What was said in the preceding chapters will have sufficiently warned the beginner to dismiss any idea that good drawing is not an essential in fashion work. A thorough grounding in the art of drawing is the first preliminary to entering the profession. It cannot be within the scope of a work of this sort to teach the uninstructed how to draw. Indeed, for the ordinary person, as distinct from the self-taught genius, there is only one satisfactory way of learning to draw, and that is by practice under the guidance of a master; that is to say, by a course of study at a school of art.

Some brave spirits manage to get their training by taking a job in a commercial studio and studying in their spare time. But although that is very commendable, it is not a desirable method. Full-time study should be taken wherever possible.


For those of moderate means the cheapest and quickest way of obtaining a good art training is to attend the county or borough art school. These schools employ tutors and methods second to none in the country, and turn out many first-rate artists. If one prefers a somewhat less democratic atmosphere, and can afford the higher fees, any good independent art school may be recommended, provided it is not of too academic a character. A list of the principal colleges and schools of art is given in Appendix II and every student would be well advised to find out what facilities


her local school offers before going elsewhere. One school may be mentioned as affording exceptional opportunities for the study of fashion drawing in all its branches, and that is the Birmingham School of Dress Design.

It cannot be sufficiently stressed that one's time at school should be employed to the utmost advantage. These are the golden days of an artist's training, and the opportunities for learning lost in youth are usually lost for ever. The student should endeavour not only to study and understand art and her work to be, but to saturate her whole being in its atmosphere. Let her reading be on art and drawing in any form, more especially that dealing with figure drawing and fashions. She should see all the pictures and drawings possible, and mark how good artists achieve their effects. The work of the great masters should be particularly studied, from the reproductions at the school, photographs, and, best of all, the originals in the museums. It is sometimes considered "the thing" among the very young to affect to despise the work of the old masters. Reynolds said this to his pupils: "The more extensive your acquaintance is with the work of those who have excelled the more extensive will be your powers of invention and, what may appear still more like a paradox, the more original will be your conception." As to the truth of that there is probably not a creative artist who, at some time, has not gone to the work of others for inspiration. "Iron sharpeneth iron"; and this is the only way that one may "learn" originality.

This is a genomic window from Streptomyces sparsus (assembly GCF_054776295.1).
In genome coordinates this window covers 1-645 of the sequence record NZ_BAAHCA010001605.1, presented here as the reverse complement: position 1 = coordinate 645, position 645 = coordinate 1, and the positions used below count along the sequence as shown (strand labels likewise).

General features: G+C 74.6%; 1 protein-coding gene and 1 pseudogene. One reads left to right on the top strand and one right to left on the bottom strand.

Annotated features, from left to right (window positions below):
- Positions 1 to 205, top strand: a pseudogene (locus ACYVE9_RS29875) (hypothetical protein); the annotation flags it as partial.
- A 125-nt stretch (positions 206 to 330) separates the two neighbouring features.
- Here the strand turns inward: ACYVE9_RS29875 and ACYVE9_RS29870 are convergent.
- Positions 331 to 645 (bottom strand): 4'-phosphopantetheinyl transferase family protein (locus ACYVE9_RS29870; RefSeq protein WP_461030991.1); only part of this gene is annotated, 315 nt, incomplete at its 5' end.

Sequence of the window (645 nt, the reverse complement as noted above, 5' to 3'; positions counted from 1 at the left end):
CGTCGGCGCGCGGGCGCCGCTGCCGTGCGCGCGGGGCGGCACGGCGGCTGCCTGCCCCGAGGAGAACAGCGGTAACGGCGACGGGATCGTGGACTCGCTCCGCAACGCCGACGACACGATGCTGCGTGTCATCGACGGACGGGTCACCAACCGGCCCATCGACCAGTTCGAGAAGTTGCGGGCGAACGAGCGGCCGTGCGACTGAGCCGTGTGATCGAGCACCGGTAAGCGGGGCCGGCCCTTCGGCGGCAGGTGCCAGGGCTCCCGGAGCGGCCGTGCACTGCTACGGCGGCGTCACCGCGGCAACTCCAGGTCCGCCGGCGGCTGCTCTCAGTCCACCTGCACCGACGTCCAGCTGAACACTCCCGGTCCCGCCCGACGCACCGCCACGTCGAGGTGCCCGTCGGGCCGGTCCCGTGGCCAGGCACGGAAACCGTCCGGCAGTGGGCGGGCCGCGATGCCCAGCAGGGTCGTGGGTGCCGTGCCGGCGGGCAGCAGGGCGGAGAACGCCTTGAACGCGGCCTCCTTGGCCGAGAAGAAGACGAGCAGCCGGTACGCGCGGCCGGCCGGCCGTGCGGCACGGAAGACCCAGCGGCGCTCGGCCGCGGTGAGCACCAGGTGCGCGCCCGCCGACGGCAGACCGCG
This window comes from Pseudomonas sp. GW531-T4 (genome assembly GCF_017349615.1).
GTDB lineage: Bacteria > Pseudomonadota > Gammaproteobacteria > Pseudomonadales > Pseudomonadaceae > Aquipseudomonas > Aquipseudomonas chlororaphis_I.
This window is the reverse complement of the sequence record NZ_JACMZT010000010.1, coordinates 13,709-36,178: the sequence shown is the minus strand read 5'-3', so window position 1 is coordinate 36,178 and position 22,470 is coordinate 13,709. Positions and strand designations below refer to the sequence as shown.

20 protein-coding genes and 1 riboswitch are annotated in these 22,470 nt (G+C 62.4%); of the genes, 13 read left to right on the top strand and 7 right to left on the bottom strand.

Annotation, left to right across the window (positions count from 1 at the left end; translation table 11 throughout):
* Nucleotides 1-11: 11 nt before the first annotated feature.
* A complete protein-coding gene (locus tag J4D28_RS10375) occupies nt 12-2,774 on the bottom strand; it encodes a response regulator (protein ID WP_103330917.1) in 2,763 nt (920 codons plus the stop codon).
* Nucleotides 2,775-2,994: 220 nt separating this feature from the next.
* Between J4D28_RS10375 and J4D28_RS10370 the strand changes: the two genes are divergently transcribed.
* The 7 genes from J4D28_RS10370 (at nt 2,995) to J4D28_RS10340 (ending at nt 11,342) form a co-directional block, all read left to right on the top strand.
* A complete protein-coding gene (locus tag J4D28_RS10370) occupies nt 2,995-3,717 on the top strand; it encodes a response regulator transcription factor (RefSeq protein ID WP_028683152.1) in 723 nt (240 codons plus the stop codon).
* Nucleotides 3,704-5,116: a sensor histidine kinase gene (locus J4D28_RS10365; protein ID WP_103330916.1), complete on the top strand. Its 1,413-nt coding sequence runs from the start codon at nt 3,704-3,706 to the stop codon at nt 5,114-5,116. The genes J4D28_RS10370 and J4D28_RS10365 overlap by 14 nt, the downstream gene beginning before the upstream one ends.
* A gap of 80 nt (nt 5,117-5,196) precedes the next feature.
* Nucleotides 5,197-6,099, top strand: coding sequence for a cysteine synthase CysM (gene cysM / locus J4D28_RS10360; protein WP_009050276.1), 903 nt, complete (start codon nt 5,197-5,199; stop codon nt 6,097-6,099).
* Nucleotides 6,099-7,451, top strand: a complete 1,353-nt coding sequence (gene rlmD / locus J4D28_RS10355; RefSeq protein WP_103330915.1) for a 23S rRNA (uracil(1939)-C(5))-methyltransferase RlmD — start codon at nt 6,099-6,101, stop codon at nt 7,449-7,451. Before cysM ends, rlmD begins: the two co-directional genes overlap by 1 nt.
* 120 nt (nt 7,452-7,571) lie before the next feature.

For convenience in teaching, schools of art divide their instruction into several sections. There is the design class, the colour class, the antique, costume, life, and so on; and every part of the syllabus has its function and an ultimate meaning in the artist's work. Some schools will suggest a course of study as being suitable to the aspiring fashion artist, and whilst this may be useful to those whose time is limited it is generally much better that the whole syllabus be taken. The student's object should be to learn to draw rather than to learn to become a fashion artist; and although in actual practice her work will mainly be executed in line, tone, or

colour, a knowledge of other mediums will be found of great value.

The student whose opportunities for study are really limited may be compelled to forgo some of the classes, but even then it is very necessary that something more than the costume or fashion class should be taken. Preferably one should commence with the simple elements of perspective drawing cubes, still life groups, and so on. Next pass on to the antique, that is to say the classic statues, and casts of ears, noses, and hands. The antique serves a dual purpose. Its primary object is to teach one to draw and how to express form. Secondly, it affords useful instruction in the human figure.

But whatever is omitted the life class must be taken, for this is where the fashion artist is going to get her most valuable training. Particularly useful are the few-minute poses. These are intended to give the student the opportunity of practice in capturing the spirit of the pose. The utmost use should be made of these.

Fashion Drawing Sections

Part-1 Part-2 Part-3 Part-4 Part-5 Part-6 Part-7 Part-8